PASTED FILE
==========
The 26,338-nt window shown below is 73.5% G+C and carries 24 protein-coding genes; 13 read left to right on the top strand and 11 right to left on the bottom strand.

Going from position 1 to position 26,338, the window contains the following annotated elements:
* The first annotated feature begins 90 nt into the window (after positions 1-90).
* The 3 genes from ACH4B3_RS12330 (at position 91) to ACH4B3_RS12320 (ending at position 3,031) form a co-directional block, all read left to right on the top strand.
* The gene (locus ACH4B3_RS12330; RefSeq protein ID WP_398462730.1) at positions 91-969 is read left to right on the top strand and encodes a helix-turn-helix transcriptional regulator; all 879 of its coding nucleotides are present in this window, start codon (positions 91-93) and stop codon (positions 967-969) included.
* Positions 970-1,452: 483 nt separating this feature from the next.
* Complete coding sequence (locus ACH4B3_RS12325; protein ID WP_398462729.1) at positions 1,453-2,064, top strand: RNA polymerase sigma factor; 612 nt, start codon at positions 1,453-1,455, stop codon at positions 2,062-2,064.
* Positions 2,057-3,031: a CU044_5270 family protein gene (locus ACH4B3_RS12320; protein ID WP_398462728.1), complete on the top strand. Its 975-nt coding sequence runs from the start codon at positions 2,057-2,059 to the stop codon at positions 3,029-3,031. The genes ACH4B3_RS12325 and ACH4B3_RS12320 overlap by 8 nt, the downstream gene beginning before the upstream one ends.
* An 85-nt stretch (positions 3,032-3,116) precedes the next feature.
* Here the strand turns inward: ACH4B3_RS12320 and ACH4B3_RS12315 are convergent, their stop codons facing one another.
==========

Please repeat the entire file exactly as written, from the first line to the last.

The 26,338-nt window shown below is 73.5% G+C and carries 24 protein-coding genes; 13 read left to right on the top strand and 11 right to left on the bottom strand.

Going from position 1 to position 26,338, the window contains the following annotated elements:
* The first annotated feature begins 90 nt into the window (after positions 1-90).
* The 3 genes from ACH4B3_RS12330 (at position 91) to ACH4B3_RS12320 (ending at position 3,031) form a co-directional block, all read left to right on the top strand.
* The gene (locus ACH4B3_RS12330; RefSeq protein ID WP_398462730.1) at positions 91-969 is read left to right on the top strand and encodes a helix-turn-helix transcriptional regulator; all 879 of its coding nucleotides are present in this window, start codon (positions 91-93) and stop codon (positions 967-969) included.
* Positions 970-1,452: 483 nt separating this feature from the next.
* Complete coding sequence (locus ACH4B3_RS12325; protein ID WP_398462729.1) at positions 1,453-2,064, top strand: RNA polymerase sigma factor; 612 nt, start codon at positions 1,453-1,455, stop codon at positions 2,062-2,064.
* Positions 2,057-3,031: a CU044_5270 family protein gene (locus ACH4B3_RS12320; protein ID WP_398462728.1), complete on the top strand. Its 975-nt coding sequence runs from the start codon at positions 2,057-2,059 to the stop codon at positions 3,029-3,031. The genes ACH4B3_RS12325 and ACH4B3_RS12320 overlap by 8 nt, the downstream gene beginning before the upstream one ends.
* An 85-nt stretch (positions 3,032-3,116) precedes the next feature.
* Here the strand turns inward: ACH4B3_RS12320 and ACH4B3_RS12315 are convergent, their stop codons facing one another.